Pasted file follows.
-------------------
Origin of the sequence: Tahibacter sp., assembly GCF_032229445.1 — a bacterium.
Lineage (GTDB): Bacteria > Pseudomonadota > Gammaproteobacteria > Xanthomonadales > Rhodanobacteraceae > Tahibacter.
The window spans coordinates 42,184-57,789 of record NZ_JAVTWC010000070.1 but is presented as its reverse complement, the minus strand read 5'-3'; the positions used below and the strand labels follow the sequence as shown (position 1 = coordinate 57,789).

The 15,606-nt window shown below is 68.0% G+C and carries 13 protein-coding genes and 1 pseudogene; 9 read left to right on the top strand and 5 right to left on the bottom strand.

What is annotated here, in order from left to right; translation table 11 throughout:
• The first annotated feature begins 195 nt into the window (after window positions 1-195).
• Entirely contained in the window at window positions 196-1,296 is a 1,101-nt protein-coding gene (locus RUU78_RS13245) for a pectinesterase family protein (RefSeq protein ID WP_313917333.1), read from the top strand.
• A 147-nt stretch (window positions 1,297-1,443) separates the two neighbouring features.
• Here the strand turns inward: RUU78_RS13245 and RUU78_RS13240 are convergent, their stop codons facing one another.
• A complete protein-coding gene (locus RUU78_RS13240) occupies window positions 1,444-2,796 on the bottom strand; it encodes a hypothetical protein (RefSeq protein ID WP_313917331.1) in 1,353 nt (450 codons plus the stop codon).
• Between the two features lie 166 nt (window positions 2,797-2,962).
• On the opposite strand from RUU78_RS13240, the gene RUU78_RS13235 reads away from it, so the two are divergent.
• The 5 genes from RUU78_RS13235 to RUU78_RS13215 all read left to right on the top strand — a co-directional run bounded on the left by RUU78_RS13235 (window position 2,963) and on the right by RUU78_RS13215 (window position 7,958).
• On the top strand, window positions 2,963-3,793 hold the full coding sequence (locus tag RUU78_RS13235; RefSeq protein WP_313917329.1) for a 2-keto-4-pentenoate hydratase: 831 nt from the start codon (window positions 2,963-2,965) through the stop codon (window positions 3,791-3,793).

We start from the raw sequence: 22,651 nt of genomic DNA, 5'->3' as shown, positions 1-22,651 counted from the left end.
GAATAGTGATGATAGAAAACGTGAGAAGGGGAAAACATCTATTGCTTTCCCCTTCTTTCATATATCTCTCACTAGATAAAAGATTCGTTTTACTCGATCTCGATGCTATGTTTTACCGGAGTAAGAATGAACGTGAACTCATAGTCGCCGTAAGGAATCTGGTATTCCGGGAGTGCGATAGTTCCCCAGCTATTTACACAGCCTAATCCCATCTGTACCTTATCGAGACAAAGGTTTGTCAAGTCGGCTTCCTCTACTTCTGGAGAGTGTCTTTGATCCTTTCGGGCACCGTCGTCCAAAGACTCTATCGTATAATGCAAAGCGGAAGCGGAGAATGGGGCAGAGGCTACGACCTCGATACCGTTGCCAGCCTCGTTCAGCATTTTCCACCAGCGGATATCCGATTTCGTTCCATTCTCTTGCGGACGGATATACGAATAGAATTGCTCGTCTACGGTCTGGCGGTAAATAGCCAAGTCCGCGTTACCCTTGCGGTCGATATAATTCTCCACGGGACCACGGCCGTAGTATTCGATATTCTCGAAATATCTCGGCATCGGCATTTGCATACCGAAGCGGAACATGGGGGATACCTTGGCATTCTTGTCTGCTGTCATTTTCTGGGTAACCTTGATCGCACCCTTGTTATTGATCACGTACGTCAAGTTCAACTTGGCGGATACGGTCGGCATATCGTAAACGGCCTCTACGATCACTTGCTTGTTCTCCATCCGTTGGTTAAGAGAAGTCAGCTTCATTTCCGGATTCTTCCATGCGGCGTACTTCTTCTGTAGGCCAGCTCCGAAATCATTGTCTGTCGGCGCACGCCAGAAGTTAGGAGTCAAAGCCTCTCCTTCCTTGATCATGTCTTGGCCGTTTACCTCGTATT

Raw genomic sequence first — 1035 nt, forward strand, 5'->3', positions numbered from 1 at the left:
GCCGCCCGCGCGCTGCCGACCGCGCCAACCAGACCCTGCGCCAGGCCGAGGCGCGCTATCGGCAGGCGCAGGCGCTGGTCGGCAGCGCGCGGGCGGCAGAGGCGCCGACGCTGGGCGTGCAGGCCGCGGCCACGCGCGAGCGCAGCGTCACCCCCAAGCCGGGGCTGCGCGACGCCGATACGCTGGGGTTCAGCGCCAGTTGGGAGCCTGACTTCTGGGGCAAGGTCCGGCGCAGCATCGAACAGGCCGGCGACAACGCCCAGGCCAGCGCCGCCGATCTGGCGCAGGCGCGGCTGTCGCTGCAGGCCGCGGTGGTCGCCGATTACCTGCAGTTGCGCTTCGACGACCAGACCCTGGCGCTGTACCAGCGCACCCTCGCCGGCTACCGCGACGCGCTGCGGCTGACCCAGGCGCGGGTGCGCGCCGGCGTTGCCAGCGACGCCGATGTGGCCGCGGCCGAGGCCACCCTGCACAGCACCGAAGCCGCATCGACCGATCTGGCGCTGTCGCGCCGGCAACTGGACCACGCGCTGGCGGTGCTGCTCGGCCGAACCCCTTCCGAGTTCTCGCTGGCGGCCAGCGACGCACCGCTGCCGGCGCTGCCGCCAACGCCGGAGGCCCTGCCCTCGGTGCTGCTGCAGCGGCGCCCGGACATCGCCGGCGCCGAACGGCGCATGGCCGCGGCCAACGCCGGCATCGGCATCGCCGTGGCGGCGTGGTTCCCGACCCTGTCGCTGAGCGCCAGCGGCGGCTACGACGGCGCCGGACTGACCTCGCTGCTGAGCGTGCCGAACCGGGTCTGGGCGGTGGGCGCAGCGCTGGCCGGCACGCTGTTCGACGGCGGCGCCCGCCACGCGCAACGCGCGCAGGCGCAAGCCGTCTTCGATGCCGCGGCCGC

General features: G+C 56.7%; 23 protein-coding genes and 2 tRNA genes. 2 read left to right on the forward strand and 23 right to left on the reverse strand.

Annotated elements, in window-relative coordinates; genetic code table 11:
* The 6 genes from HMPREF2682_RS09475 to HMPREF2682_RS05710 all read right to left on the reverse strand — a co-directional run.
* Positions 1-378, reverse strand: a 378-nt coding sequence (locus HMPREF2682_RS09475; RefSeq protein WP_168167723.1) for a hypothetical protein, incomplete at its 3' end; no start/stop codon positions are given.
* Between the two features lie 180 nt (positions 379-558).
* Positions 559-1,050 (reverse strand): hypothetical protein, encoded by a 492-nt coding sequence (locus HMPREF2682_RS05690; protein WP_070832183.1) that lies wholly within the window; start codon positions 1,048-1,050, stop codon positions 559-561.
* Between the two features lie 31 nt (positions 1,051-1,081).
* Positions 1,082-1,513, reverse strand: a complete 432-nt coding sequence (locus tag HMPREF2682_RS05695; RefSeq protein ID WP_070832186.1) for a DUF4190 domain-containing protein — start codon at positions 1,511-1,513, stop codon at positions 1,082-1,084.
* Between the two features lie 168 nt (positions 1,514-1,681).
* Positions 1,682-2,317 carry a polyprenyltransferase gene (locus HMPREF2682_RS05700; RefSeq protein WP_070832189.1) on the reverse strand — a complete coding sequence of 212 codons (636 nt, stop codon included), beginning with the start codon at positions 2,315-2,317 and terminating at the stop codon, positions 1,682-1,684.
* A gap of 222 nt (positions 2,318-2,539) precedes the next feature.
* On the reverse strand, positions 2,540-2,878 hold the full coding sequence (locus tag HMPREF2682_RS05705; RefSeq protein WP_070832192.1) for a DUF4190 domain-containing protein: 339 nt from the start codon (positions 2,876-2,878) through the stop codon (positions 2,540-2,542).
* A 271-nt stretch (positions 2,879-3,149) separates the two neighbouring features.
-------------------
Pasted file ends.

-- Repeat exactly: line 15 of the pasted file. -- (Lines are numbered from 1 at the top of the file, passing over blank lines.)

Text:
We start from the raw sequence: 22,651 nt of genomic DNA, 5'->3' as shown, positions 1-22,651 counted from the left end.